Erika Rauer saw the usual suspects when she poked her head into a student-led violin class at a Greensboro Boys and Girls Club – an enthusiastic teacher surrounded by six focused children.

But the object of focus wasn’t a violin; it was a small, squishy ball – passed swiftly but intently to the beat of a hip-hop violin piece.

Just as the third-graders got comfortable with the beat, the UNCG music student changed the cue, giving the children a new challenge.

“It’s a simple game, but for kids, it can be hard,” says Rauer, who oversees the Arts After School initiative in her role as program director for the UNCG Community Arts Collaborative.

Through Arts After School, UNCG music students – graduate and undergraduate – teach experiential music education once or twice a week to underserved elementary-age children. The kids are eager to play instruments, ranging from the piano and violin to guitar, percussion and cello, and the weekly lessons give them great exposure – beyond just the technical skills specific to their instrument.

“We ask our student instructors to think about that rounder music experience and push them to bring other skills to the classroom,” Rauer says. “If you only get to practice a musical instrument once or twice a week, it’s unlikely you’ll be highly proficient at the end of the year.” But that’s not the goal right now.

As children master the rhythm, they also learn high-level thinking, perseverance and listening skills.

“Those are directly relatable to understanding any content, whether it’s math or literature. Music teaches kids the ability to hone their focus,” she says.

It’s a unique learning experience for the student instructors as well. According to Dr. Peter Alexander, dean of UNCG’s College of Visual and Performing Arts, 21st-century arts students will need a different kind of toolbox than that of previous generations.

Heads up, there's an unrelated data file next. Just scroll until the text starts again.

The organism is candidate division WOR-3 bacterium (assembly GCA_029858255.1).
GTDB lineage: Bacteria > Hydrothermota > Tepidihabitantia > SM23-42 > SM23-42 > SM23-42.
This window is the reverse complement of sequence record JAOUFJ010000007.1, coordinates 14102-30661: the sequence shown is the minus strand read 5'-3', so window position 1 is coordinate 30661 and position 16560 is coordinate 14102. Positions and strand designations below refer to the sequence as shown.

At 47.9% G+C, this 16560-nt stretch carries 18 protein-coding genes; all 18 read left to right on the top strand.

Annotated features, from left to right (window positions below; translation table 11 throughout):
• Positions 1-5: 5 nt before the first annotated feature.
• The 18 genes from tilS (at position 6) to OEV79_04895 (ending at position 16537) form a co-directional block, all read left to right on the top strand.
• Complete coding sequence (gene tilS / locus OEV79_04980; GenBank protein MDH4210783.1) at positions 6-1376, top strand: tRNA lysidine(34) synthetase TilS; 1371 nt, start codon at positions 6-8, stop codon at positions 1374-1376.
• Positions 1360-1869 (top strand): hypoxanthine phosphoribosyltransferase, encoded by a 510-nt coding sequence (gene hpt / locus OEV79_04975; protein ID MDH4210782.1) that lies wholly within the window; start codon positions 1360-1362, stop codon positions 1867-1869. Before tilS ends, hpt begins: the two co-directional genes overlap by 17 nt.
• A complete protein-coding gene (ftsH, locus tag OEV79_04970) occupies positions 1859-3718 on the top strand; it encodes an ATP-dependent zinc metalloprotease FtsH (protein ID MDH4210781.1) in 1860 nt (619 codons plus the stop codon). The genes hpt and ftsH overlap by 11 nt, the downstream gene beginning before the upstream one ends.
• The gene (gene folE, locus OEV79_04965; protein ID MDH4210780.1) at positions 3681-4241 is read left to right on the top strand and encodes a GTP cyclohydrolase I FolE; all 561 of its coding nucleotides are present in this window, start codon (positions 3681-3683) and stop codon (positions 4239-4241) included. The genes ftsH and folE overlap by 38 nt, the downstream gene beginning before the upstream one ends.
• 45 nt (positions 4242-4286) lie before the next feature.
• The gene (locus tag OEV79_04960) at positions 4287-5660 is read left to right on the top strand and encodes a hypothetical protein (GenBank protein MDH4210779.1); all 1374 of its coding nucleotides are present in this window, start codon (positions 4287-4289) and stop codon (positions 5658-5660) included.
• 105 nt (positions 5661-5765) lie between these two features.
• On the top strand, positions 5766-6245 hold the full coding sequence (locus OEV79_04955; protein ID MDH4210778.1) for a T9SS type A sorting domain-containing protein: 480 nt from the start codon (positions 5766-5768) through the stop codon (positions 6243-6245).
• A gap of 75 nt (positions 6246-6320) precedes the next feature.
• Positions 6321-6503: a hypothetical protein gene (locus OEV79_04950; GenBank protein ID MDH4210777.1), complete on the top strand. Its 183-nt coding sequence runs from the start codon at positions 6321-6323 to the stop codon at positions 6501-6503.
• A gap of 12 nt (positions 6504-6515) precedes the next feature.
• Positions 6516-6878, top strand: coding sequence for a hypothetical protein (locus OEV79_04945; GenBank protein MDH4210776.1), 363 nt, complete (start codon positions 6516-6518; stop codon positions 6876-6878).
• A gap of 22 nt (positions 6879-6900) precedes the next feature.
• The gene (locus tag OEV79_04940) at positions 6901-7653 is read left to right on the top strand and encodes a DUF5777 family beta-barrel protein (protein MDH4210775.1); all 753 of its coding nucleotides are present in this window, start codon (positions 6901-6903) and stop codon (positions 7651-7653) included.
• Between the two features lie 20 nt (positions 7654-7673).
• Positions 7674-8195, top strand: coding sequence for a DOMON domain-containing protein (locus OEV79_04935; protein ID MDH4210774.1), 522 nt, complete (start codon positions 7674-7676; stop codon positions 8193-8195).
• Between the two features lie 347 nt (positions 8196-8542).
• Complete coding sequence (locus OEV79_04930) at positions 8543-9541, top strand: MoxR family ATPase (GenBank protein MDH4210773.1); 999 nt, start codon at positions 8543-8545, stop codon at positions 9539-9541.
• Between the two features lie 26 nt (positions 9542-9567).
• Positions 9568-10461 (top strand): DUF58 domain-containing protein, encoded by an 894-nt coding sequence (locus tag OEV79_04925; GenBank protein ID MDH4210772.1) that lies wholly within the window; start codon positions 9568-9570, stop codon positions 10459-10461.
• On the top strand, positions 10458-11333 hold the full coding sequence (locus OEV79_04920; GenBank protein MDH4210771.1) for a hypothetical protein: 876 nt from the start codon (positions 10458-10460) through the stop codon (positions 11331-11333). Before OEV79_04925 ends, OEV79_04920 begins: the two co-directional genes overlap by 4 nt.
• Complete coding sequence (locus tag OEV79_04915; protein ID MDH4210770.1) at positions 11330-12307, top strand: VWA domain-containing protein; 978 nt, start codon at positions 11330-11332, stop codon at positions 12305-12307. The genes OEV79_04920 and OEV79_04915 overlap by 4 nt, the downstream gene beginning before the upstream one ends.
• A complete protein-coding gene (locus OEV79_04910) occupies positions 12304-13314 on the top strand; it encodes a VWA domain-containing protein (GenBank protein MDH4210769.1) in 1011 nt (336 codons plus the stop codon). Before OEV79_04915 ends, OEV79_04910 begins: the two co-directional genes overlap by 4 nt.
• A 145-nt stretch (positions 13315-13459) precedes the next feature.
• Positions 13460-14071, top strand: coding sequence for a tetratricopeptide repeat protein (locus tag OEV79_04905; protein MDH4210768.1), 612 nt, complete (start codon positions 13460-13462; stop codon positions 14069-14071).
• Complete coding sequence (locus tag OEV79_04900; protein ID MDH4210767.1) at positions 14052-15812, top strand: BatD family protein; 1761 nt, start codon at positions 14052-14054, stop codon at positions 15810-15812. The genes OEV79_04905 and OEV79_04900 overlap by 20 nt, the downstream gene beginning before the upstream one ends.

“Our students might not want to be just a music teacher or dance with a company,” he says. “Our recent graduates may be playing in a regional professional orchestra while also teaching students or doing graphic design work for an arts council. Through this program, we hope they’ll discover how their skills might be used in any community.”

With faculty collaborators, Rauer is currently expanding Arts After School to include other disciplines, such as theater, visual arts and dance.

“I see all of these arts education classes as opportunities for kids to explore other perspectives and points of view. They’re able to work together to create a performance or an exhibition, and they see the impact you can make if you work for something together.”

Plus, Rauer adds, through the arts, children can put their ideas out there to be seen by other people.

“Our Community Arts Collaborative helps students claim a space to make their thoughts and themselves visible to the world. Through this program, we can give marginalized populations an empowering platform where their voices can be heard.”

 

This post was adapted from a UNCG Research Magazine story written by Robin Sutton Anders. To read the full story and more, click here.

Photography by Martin W. Kane, University Communications